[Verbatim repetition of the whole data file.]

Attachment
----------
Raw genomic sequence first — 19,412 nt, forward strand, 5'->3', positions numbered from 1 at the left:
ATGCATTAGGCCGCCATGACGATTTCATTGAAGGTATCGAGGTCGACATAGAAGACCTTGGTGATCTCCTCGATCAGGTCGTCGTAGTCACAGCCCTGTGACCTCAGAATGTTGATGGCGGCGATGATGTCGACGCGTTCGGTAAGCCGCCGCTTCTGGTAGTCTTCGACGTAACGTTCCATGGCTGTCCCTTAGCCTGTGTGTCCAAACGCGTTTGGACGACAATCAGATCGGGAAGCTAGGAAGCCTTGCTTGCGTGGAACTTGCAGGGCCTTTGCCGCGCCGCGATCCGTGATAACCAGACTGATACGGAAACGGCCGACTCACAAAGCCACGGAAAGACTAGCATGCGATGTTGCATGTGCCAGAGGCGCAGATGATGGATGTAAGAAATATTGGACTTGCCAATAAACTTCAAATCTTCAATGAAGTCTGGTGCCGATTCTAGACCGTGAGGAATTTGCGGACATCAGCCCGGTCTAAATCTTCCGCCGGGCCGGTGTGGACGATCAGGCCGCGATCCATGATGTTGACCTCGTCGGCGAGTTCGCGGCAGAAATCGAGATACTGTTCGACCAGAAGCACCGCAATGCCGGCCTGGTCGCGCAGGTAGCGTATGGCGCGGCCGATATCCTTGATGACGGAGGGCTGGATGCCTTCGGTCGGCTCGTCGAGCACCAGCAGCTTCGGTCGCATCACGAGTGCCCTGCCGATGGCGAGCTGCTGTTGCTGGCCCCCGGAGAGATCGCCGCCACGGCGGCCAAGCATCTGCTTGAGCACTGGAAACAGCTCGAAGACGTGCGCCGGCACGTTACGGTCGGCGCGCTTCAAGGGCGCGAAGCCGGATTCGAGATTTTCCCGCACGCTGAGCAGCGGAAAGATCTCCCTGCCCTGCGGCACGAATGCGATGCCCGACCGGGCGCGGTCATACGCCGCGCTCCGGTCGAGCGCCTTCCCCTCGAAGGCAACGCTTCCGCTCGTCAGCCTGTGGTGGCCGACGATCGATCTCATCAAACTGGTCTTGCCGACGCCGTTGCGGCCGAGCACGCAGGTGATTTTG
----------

Raw genomic sequence first — 19,412 nt, forward strand, 5'->3', positions numbered from 1 at the left:
ATGCATTAGGCCGCCATGACGATTTCATTGAAGGTATCGAGGTCGACATAGAAGACCTTGGTGATCTCCTCGATCAGGTCGTCGTAGTCACAGCCCTGTGACCTCAGAATGTTGATGGCGGCGATGATGTCGACGCGTTCGGTAAGCCGCCGCTTCTGGTAGTCTTCGACGTAACGTTCCATGGCTGTCCCTTAGCCTGTGTGTCCAAACGCGTTTGGACGACAATCAGATCGGGAAGCTAGGAAGCCTTGCTTGCGTGGAACTTGCAGGGCCTTTGCCGCGCCGCGATCCGTGATAACCAGACTGATACGGAAACGGCCGACTCACAAAGCCACGGAAAGACTAGCATGCGATGTTGCATGTGCCAGAGGCGCAGATGATGGATGTAAGAAATATTGGACTTGCCAATAAACTTCAAATCTTCAATGAAGTCTGGTGCCGATTCTAGACCGTGAGGAATTTGCGGACATCAGCCCGGTCTAAATCTTCCGCCGGGCCGGTGTGGACGATCAGGCCGCGATCCATGATGTTGACCTCGTCGGCGAGTTCGCGGCAGAAATCGAGATACTGTTCGACCAGAAGCACCGCAATGCCGGCCTGGTCGCGCAGGTAGCGTATGGCGCGGCCGATATCCTTGATGACGGAGGGCTGGATGCCTTCGGTCGGCTCGTCGAGCACCAGCAGCTTCGGTCGCATCACGAGTGCCCTGCCGATGGCGAGCTGCTGTTGCTGGCCCCCGGAGAGATCGCCGCCACGGCGGCCAAGCATCTGCTTGAGCACTGGAAACAGCTCGAAGACGTGCGCCGGCACGTTACGGTCGGCGCGCTTCAAGGGCGCGAAGCCGGATTCGAGATTTTCCCGCACGCTGAGCAGCGGAAAGATCTCCCTGCCCTGCGGCACGAATGCGATGCCCGACCGGGCGCGGTCATACGCCGCGCTCCGGTCGAGCGCCTTCCCCTCGAAGGCAACGCTTCCGCTCGTCAGCCTGTGGTGGCCGACGATCGATCTCATCAAACTGGTCTTGCCGACGCCGTTGCGGCCGAGCACGCAGGTGATTTTG